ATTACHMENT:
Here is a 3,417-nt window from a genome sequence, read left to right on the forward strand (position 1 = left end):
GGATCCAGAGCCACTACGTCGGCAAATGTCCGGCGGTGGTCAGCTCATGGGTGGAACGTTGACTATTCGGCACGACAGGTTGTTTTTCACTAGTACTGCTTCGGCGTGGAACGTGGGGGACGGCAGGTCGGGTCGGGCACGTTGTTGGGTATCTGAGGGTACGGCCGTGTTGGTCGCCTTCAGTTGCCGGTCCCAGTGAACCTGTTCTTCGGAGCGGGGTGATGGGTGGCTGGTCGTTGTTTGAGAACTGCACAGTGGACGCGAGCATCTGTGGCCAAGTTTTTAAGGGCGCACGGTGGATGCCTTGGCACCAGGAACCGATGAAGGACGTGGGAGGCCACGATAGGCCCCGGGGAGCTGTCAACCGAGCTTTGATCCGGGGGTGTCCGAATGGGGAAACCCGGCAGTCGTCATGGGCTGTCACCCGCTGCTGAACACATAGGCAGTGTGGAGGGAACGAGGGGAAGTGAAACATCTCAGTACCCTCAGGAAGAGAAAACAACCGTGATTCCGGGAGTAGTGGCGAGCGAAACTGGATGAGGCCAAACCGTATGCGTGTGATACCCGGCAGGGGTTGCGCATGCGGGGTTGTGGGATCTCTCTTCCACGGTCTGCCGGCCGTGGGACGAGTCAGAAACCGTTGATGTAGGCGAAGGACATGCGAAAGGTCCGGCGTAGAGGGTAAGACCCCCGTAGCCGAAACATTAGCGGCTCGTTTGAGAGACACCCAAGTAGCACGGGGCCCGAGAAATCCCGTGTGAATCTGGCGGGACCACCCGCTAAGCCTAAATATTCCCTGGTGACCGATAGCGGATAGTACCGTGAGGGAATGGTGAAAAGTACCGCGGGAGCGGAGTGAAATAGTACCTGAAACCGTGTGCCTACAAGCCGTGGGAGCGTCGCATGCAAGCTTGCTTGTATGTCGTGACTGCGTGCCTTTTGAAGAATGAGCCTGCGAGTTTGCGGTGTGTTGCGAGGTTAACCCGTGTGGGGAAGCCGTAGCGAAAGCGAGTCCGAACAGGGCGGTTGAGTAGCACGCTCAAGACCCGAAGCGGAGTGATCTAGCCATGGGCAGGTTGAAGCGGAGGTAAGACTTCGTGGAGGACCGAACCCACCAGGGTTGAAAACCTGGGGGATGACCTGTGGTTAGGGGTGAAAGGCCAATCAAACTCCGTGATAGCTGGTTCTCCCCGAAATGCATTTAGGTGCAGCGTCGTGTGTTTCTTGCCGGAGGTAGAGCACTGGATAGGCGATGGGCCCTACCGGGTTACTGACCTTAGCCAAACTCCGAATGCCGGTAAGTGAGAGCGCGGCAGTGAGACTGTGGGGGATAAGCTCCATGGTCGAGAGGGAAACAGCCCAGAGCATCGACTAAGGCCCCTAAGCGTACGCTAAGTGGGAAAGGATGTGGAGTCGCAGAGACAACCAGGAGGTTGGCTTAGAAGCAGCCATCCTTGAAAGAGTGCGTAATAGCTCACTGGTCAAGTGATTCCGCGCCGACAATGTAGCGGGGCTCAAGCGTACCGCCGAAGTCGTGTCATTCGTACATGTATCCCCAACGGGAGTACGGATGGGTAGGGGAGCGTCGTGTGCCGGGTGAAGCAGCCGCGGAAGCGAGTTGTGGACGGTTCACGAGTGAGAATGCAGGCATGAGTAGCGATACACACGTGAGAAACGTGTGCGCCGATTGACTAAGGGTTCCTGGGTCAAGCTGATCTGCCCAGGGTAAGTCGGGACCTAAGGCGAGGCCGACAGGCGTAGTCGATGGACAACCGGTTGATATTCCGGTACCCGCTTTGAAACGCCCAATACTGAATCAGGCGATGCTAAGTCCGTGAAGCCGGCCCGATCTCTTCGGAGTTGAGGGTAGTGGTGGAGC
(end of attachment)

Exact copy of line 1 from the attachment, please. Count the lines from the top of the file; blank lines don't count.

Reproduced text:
Here is a 3,417-nt window from a genome sequence, read left to right on the forward strand (position 1 = left end):